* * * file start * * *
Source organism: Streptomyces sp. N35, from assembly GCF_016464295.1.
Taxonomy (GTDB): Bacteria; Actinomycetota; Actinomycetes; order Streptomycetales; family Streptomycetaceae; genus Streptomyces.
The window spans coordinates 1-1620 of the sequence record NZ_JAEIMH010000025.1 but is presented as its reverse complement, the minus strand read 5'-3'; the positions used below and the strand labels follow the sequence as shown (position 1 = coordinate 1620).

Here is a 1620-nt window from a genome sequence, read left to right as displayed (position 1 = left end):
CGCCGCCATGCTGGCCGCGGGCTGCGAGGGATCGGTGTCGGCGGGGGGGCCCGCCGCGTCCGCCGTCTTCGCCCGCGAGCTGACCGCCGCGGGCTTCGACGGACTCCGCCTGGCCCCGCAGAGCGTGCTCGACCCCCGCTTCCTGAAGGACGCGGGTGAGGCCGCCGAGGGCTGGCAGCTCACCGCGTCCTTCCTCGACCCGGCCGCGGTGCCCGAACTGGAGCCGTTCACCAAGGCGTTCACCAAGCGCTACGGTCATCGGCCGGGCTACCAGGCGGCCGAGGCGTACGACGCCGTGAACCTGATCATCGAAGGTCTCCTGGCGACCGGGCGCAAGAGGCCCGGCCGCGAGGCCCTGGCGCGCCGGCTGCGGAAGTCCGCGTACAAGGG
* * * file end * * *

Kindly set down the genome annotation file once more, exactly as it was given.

Source organism: Streptomyces sp. N35, from assembly GCF_016464295.1.
Taxonomy (GTDB): Bacteria; Actinomycetota; Actinomycetes; order Streptomycetales; family Streptomycetaceae; genus Streptomyces.
The window spans coordinates 1-1620 of the sequence record NZ_JAEIMH010000025.1 but is presented as its reverse complement, the minus strand read 5'-3'; the positions used below and the strand labels follow the sequence as shown (position 1 = coordinate 1620).

Here is a 1620-nt window from a genome sequence, read left to right as displayed (position 1 = left end):
CGCCGCCATGCTGGCCGCGGGCTGCGAGGGATCGGTGTCGGCGGGGGGGCCCGCCGCGTCCGCCGTCTTCGCCCGCGAGCTGACCGCCGCGGGCTTCGACGGACTCCGCCTGGCCCCGCAGAGCGTGCTCGACCCCCGCTTCCTGAAGGACGCGGGTGAGGCCGCCGAGGGCTGGCAGCTCACCGCGTCCTTCCTCGACCCGGCCGCGGTGCCCGAACTGGAGCCGTTCACCAAGGCGTTCACCAAGCGCTACGGTCATCGGCCGGGCTACCAGGCGGCCGAGGCGTACGACGCCGTGAACCTGATCATCGAAGGTCTCCTGGCGACCGGGCGCAAGAGGCCCGGCCGCGAGGCCCTGGCGCGCCGGCTGCGGAAGTCCGCGTACAAGGG